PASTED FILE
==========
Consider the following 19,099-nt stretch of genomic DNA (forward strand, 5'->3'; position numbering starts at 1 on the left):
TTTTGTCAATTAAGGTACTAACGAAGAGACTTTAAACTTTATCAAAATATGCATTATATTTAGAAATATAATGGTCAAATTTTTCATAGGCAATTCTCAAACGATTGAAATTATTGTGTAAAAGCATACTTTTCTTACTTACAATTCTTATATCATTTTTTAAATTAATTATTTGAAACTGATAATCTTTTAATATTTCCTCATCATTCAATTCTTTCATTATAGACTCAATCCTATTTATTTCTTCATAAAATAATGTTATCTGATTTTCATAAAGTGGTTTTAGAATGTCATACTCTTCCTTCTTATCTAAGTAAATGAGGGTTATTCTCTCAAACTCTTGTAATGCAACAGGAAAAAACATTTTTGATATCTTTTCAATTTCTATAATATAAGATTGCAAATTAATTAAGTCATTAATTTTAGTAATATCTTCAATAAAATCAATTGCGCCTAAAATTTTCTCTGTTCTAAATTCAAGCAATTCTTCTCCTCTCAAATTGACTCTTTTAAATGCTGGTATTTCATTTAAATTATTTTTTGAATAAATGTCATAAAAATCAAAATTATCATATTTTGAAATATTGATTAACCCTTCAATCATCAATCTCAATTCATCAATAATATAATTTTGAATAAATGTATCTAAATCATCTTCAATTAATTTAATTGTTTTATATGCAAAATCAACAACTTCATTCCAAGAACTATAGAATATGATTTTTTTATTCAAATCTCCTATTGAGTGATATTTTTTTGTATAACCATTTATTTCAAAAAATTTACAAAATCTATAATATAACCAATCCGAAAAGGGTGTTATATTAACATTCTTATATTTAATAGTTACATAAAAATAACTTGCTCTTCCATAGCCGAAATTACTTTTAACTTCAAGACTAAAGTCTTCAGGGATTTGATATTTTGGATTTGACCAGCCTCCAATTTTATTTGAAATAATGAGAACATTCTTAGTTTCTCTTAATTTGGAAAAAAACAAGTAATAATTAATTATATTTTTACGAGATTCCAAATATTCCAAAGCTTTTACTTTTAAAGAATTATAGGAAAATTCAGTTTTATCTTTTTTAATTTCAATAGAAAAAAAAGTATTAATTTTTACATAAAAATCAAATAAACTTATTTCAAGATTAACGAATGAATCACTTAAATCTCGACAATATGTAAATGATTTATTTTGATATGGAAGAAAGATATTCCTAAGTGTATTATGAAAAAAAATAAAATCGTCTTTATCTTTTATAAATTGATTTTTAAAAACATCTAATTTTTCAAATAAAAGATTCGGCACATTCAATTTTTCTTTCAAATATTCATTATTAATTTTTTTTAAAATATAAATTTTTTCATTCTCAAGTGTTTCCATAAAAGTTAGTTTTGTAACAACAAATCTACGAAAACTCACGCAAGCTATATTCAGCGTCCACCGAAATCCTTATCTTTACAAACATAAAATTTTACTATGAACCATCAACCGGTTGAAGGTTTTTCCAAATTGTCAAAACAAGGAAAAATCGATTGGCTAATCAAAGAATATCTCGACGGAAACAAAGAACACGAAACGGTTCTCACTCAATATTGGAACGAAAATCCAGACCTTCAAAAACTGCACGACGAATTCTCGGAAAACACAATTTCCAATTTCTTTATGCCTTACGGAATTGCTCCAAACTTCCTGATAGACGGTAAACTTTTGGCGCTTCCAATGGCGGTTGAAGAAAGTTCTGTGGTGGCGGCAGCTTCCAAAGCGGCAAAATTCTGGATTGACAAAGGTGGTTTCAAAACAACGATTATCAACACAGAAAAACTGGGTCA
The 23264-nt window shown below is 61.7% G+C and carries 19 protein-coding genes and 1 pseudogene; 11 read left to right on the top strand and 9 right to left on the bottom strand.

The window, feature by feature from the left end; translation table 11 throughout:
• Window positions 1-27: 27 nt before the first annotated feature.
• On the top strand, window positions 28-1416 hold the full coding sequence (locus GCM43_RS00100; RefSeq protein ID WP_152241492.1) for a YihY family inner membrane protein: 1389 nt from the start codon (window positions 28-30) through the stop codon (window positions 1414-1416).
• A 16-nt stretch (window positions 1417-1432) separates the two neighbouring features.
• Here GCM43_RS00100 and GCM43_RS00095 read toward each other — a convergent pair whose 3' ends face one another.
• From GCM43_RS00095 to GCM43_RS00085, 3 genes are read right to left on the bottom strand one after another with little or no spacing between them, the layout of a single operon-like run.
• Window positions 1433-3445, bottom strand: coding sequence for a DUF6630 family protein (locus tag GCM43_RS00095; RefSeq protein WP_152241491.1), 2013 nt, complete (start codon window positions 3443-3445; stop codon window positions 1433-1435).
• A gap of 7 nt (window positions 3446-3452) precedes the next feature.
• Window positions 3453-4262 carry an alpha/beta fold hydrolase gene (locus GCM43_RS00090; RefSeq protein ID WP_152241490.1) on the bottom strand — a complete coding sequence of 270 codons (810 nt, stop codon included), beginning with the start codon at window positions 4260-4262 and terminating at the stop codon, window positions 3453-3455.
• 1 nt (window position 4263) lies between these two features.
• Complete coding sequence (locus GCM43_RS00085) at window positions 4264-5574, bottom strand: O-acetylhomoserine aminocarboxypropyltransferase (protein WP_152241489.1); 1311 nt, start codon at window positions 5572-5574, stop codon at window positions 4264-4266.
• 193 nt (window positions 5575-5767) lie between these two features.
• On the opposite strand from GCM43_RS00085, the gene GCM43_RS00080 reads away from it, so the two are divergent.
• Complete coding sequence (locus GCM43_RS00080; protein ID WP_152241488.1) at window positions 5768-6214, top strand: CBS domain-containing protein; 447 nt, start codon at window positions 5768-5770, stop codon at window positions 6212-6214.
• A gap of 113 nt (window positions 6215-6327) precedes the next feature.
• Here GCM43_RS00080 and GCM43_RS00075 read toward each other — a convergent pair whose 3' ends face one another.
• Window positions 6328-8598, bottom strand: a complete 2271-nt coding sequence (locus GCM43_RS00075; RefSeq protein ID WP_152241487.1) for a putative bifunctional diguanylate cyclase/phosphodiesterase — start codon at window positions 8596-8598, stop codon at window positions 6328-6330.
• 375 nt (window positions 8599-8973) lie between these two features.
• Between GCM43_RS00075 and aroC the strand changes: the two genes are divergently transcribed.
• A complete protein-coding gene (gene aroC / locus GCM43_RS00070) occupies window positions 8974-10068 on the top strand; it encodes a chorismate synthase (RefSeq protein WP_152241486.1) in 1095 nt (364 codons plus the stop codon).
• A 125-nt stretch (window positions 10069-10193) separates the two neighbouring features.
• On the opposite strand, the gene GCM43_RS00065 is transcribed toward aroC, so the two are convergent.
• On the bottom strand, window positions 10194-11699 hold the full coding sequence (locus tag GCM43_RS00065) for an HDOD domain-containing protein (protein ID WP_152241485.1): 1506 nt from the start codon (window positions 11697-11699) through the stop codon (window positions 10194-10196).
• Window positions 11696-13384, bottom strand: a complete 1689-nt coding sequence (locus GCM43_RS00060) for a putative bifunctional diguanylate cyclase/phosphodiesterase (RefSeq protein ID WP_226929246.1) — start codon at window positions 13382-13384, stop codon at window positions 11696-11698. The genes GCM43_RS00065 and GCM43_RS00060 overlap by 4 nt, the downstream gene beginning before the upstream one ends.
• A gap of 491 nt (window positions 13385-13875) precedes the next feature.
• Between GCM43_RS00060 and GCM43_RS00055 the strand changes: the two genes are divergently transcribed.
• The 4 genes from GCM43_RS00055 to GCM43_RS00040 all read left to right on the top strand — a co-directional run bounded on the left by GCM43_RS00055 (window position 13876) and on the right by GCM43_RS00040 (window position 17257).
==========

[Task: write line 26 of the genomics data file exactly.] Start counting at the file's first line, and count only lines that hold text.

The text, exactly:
• On the bottom strand, window positions 10194-11699 hold the full coding sequence (locus tag GCM43_RS00065) for an HDOD domain-containing protein (protein ID WP_152241485.1): 1506 nt from the start codon (window positions 11697-11699) through the stop codon (window positions 10194-10196).